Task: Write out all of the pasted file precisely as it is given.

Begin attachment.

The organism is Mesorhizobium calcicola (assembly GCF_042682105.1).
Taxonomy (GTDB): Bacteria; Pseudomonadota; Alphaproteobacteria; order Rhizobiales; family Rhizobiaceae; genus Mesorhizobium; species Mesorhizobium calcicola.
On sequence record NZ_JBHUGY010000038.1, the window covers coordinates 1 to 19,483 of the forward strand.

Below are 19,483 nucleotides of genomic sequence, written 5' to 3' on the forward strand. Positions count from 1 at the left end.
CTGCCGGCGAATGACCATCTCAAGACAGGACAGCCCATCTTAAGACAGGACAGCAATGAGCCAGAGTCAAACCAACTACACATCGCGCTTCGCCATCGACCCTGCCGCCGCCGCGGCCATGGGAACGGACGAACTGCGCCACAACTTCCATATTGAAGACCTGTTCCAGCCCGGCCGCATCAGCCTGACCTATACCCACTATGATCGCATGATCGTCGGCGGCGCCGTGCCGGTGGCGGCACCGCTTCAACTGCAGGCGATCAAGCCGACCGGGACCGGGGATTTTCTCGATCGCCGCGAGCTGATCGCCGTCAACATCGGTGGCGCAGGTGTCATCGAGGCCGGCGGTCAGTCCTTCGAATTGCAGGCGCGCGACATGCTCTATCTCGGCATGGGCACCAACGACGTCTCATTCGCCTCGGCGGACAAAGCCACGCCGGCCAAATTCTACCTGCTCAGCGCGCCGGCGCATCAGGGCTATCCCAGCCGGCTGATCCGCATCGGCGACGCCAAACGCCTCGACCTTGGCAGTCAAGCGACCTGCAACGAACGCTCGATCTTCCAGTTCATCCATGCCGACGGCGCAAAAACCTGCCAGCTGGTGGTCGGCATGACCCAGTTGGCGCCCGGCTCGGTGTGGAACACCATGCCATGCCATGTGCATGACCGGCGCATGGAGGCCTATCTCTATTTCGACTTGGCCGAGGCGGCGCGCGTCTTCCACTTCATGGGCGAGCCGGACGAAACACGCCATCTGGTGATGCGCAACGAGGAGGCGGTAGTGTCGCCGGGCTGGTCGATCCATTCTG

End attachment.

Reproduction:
The organism is Mesorhizobium calcicola (assembly GCF_042682105.1).
Taxonomy (GTDB): Bacteria; Pseudomonadota; Alphaproteobacteria; order Rhizobiales; family Rhizobiaceae; genus Mesorhizobium; species Mesorhizobium calcicola.
On sequence record NZ_JBHUGY010000038.1, the window covers coordinates 1 to 19,483 of the forward strand.

Below are 19,483 nucleotides of genomic sequence, written 5' to 3' on the forward strand. Positions count from 1 at the left end.
CTGCCGGCGAATGACCATCTCAAGACAGGACAGCCCATCTTAAGACAGGACAGCAATGAGCCAGAGTCAAACCAACTACACATCGCGCTTCGCCATCGACCCTGCCGCCGCCGCGGCCATGGGAACGGACGAACTGCGCCACAACTTCCATATTGAAGACCTGTTCCAGCCCGGCCGCATCAGCCTGACCTATACCCACTATGATCGCATGATCGTCGGCGGCGCCGTGCCGGTGGCGGCACCGCTTCAACTGCAGGCGATCAAGCCGACCGGGACCGGGGATTTTCTCGATCGCCGCGAGCTGATCGCCGTCAACATCGGTGGCGCAGGTGTCATCGAGGCCGGCGGTCAGTCCTTCGAATTGCAGGCGCGCGACATGCTCTATCTCGGCATGGGCACCAACGACGTCTCATTCGCCTCGGCGGACAAAGCCACGCCGGCCAAATTCTACCTGCTCAGCGCGCCGGCGCATCAGGGCTATCCCAGCCGGCTGATCCGCATCGGCGACGCCAAACGCCTCGACCTTGGCAGTCAAGCGACCTGCAACGAACGCTCGATCTTCCAGTTCATCCATGCCGACGGCGCAAAAACCTGCCAGCTGGTGGTCGGCATGACCCAGTTGGCGCCCGGCTCGGTGTGGAACACCATGCCATGCCATGTGCATGACCGGCGCATGGAGGCCTATCTCTATTTCGACTTGGCCGAGGCGGCGCGCGTCTTCCACTTCATGGGCGAGCCGGACGAAACACGCCATCTGGTGATGCGCAACGAGGAGGCGGTAGTGTCGCCGGGCTGGTCGATCCATTCTG